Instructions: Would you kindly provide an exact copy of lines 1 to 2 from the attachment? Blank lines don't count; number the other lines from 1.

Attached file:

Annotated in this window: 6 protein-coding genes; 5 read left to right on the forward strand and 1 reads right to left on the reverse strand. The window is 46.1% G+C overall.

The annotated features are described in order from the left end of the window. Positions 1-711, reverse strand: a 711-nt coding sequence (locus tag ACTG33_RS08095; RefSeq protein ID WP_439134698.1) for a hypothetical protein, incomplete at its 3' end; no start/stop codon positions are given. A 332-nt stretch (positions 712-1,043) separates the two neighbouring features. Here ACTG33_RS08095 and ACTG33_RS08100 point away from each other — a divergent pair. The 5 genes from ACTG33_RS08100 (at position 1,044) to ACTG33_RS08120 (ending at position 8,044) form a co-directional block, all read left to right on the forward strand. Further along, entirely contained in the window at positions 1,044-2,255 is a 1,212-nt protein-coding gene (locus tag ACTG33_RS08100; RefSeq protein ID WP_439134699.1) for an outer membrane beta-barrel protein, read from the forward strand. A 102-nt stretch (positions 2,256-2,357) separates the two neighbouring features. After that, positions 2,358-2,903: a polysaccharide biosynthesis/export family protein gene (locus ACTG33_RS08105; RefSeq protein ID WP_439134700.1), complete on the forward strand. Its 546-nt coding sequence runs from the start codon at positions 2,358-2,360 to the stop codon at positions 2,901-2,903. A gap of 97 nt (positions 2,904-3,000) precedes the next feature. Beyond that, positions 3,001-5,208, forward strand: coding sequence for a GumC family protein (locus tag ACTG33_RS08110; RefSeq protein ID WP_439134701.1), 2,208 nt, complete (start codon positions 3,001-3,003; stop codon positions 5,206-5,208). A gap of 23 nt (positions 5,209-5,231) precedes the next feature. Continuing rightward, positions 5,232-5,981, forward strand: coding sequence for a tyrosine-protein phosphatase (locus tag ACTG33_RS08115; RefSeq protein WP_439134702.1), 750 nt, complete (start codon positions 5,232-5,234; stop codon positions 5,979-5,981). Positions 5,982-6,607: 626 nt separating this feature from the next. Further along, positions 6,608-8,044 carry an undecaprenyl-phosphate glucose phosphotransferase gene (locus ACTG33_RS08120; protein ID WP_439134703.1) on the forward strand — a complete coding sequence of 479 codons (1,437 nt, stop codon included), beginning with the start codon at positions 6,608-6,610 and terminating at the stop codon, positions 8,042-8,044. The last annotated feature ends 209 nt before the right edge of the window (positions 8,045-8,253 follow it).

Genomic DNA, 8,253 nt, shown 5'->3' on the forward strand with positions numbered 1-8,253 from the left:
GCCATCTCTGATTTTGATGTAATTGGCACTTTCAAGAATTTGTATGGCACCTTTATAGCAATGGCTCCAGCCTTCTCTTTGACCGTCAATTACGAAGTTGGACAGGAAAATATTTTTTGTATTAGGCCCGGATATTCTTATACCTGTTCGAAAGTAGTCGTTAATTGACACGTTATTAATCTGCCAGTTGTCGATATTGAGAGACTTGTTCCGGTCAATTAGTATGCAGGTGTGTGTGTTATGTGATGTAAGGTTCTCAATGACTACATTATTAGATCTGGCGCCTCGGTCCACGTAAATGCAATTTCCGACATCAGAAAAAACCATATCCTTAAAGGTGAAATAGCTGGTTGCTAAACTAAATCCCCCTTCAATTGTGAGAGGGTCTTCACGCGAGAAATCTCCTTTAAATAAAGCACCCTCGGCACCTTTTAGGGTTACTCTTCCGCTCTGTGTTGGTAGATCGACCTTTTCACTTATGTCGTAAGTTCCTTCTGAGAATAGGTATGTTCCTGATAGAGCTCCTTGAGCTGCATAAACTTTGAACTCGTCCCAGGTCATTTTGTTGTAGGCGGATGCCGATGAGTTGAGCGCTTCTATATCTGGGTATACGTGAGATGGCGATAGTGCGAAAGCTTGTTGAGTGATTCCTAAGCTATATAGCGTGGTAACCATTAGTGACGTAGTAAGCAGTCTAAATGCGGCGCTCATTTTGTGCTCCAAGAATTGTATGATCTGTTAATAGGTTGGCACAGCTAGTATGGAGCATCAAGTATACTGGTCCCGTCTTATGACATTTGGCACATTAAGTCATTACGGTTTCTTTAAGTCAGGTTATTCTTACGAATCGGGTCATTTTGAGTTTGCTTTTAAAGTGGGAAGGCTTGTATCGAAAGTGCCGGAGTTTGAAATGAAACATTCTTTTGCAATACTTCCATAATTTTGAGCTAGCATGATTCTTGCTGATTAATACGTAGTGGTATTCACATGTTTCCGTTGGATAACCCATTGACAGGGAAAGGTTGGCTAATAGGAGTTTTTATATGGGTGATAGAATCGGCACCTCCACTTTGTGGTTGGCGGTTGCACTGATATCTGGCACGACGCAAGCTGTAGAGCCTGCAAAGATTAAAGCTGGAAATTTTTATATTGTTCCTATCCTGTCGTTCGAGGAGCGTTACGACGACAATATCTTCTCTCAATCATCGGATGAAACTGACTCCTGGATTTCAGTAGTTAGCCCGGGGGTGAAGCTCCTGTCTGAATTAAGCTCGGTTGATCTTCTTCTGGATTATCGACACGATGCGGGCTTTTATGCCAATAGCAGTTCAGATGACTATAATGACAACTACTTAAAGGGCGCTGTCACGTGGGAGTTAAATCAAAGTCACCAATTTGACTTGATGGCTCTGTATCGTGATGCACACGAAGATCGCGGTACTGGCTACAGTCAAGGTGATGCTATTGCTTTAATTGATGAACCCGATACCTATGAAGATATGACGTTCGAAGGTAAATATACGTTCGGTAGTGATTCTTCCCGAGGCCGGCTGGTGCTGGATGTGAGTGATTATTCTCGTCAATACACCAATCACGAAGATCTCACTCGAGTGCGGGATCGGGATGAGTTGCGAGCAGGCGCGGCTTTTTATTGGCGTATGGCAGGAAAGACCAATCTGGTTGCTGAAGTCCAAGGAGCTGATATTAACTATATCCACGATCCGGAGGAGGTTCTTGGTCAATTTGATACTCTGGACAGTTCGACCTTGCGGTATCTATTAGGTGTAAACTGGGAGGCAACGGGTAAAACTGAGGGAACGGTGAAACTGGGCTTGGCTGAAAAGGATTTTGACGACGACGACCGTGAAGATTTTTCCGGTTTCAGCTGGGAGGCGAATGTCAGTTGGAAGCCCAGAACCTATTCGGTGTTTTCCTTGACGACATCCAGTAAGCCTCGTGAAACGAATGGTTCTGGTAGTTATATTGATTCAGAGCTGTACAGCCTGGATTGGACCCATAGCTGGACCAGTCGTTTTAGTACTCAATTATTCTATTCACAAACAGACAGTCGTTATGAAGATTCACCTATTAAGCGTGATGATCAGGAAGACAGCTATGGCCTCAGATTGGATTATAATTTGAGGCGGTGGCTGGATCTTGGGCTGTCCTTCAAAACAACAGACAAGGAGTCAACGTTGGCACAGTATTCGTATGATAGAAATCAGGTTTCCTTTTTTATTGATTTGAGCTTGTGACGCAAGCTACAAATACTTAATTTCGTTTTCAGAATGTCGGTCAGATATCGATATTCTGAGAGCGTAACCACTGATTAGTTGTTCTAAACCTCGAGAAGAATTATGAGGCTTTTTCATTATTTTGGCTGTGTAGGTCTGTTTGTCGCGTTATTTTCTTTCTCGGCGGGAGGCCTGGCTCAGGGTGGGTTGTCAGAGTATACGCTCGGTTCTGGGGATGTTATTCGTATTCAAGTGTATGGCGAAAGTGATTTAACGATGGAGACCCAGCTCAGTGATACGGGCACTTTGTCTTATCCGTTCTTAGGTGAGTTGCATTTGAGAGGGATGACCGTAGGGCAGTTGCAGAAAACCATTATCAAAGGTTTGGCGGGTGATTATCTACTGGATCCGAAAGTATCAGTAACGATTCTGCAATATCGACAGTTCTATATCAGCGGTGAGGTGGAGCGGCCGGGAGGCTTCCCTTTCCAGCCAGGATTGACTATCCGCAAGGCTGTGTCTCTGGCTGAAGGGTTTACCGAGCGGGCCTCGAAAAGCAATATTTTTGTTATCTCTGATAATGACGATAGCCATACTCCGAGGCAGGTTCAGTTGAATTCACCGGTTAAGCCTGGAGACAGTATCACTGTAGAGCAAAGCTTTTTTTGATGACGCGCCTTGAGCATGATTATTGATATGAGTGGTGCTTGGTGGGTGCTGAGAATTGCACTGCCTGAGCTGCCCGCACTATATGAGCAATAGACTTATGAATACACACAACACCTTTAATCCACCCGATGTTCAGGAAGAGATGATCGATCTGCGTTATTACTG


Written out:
Annotated in this window: 6 protein-coding genes; 5 read left to right on the forward strand and 1 reads right to left on the reverse strand. The window is 46.1% G+C overall.

The annotated features are described in order from the left end of the window. Positions 1-711, reverse strand: a 711-nt coding sequence (locus tag ACTG33_RS08095; RefSeq protein ID WP_439134698.1) for a hypothetical protein, incomplete at its 3' end; no start/stop codon positions are given. A 332-nt stretch (positions 712-1,043) separates the two neighbouring features. Here ACTG33_RS08095 and ACTG33_RS08100 point away from each other — a divergent pair. The 5 genes from ACTG33_RS08100 (at position 1,044) to ACTG33_RS08120 (ending at position 8,044) form a co-directional block, all read left to right on the forward strand. Further along, entirely contained in the window at positions 1,044-2,255 is a 1,212-nt protein-coding gene (locus tag ACTG33_RS08100; RefSeq protein ID WP_439134699.1) for an outer membrane beta-barrel protein, read from the forward strand. A 102-nt stretch (positions 2,256-2,357) separates the two neighbouring features. After that, positions 2,358-2,903: a polysaccharide biosynthesis/export family protein gene (locus ACTG33_RS08105; RefSeq protein ID WP_439134700.1), complete on the forward strand. Its 546-nt coding sequence runs from the start codon at positions 2,358-2,360 to the stop codon at positions 2,901-2,903. A gap of 97 nt (positions 2,904-3,000) precedes the next feature. Beyond that, positions 3,001-5,208, forward strand: coding sequence for a GumC family protein (locus tag ACTG33_RS08110; RefSeq protein ID WP_439134701.1), 2,208 nt, complete (start codon positions 3,001-3,003; stop codon positions 5,206-5,208). A gap of 23 nt (positions 5,209-5,231) precedes the next feature. Continuing rightward, positions 5,232-5,981, forward strand: coding sequence for a tyrosine-protein phosphatase (locus tag ACTG33_RS08115; RefSeq protein WP_439134702.1), 750 nt, complete (start codon positions 5,232-5,234; stop codon positions 5,979-5,981). Positions 5,982-6,607: 626 nt separating this feature from the next. Further along, positions 6,608-8,044 carry an undecaprenyl-phosphate glucose phosphotransferase gene (locus ACTG33_RS08120; protein ID WP_439134703.1) on the forward strand — a complete coding sequence of 479 codons (1,437 nt, stop codon included), beginning with the start codon at positions 6,608-6,610 and terminating at the stop codon, positions 8,042-8,044. The last annotated feature ends 209 nt before the right edge of the window (positions 8,045-8,253 follow it).